Drape #03. 2008.
C-type print mounted on Dibond.
33 3/4″ x 40 1/2″.
Courtesy of the Artist and Angles Gallery, Los Angeles.
Behind the diaphanous veil of a floral curtain, the pine trees of Sobibor forest are obscured. This delicate handiwork of local lacemakers blooms between viewer and landscape, flattening the foreground and background into a hazy composite of spaces real and remembered. But this scrim is also a shroud, at once embellishing and erasing a horrific past. During World War II, Sobibor was the site of a Nazi extermination camp, beneath which an estimated 250,000 Jewish victims are buried. After closing and dismantling the camp, the Nazi soldiers planted pine trees there to conceal evidence of the genocide. Peering through a lacy curtain or a leafy canopy, we are seduced by the beauty of this scene, and implicated in its violence.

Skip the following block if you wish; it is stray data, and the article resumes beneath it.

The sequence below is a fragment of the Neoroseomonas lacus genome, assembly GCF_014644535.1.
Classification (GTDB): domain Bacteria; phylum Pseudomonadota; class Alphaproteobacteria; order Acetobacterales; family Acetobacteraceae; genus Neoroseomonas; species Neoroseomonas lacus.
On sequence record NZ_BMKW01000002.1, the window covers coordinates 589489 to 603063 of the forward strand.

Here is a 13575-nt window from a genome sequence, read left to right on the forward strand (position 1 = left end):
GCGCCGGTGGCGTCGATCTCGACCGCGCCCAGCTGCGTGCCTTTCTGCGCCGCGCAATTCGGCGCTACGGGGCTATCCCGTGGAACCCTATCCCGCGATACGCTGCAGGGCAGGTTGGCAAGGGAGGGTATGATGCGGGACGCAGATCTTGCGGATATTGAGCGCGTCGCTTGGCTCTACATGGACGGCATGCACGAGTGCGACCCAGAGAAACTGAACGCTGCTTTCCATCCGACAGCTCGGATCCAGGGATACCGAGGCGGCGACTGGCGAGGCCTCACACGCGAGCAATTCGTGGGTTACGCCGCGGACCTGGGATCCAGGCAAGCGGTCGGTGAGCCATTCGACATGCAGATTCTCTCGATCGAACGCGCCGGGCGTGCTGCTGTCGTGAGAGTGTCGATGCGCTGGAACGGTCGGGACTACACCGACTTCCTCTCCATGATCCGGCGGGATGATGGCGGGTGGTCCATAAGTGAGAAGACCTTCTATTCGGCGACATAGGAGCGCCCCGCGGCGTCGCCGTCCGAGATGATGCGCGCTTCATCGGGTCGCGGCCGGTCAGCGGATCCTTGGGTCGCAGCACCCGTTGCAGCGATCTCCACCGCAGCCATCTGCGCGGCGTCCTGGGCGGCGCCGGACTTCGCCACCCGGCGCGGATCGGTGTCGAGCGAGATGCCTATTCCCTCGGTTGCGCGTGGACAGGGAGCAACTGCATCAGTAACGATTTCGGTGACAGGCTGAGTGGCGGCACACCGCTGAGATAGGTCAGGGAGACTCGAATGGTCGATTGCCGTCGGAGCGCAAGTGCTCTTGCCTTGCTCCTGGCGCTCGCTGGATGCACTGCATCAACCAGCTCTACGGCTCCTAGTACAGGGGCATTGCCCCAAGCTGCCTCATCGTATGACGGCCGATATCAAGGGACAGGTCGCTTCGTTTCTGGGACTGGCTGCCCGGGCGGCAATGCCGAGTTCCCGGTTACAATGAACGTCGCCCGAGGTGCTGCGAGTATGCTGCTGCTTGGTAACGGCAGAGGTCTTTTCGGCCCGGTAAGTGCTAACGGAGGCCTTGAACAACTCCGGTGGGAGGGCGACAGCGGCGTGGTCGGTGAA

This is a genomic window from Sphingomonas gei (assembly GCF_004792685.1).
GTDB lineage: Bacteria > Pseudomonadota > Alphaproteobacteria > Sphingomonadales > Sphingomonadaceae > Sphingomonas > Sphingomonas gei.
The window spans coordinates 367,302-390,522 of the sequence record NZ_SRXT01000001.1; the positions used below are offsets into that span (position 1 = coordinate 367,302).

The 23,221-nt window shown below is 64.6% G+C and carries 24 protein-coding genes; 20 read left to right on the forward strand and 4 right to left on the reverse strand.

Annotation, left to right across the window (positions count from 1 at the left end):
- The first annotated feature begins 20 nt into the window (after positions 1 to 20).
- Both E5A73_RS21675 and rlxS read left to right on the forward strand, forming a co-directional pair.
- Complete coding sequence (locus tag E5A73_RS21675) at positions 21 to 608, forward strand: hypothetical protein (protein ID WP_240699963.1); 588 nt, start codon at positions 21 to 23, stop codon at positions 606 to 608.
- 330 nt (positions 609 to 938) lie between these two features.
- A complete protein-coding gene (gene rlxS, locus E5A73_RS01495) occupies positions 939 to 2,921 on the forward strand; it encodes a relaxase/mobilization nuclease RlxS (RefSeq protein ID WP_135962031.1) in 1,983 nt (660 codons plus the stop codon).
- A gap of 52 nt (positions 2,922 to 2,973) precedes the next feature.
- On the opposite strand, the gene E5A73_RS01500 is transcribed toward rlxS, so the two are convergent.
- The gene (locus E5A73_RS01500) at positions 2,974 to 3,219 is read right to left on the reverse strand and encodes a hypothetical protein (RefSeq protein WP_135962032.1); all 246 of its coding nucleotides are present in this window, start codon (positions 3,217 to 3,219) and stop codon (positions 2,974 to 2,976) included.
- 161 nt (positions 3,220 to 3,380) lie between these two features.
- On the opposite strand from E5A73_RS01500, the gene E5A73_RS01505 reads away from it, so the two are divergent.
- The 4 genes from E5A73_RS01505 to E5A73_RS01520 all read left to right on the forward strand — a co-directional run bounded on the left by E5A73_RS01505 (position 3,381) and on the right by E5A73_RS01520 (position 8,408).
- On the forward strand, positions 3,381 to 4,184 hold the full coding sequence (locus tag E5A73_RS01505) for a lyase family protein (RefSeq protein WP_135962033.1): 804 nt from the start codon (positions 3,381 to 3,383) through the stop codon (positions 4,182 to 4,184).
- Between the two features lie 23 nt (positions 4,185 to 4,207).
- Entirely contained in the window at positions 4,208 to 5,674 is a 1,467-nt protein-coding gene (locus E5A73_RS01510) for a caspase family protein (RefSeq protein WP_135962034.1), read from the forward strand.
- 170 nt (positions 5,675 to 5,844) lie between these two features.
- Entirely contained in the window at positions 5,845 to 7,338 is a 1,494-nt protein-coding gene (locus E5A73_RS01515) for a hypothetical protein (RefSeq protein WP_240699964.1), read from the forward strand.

–Virginia McBride ’15
Gund Gallery Associate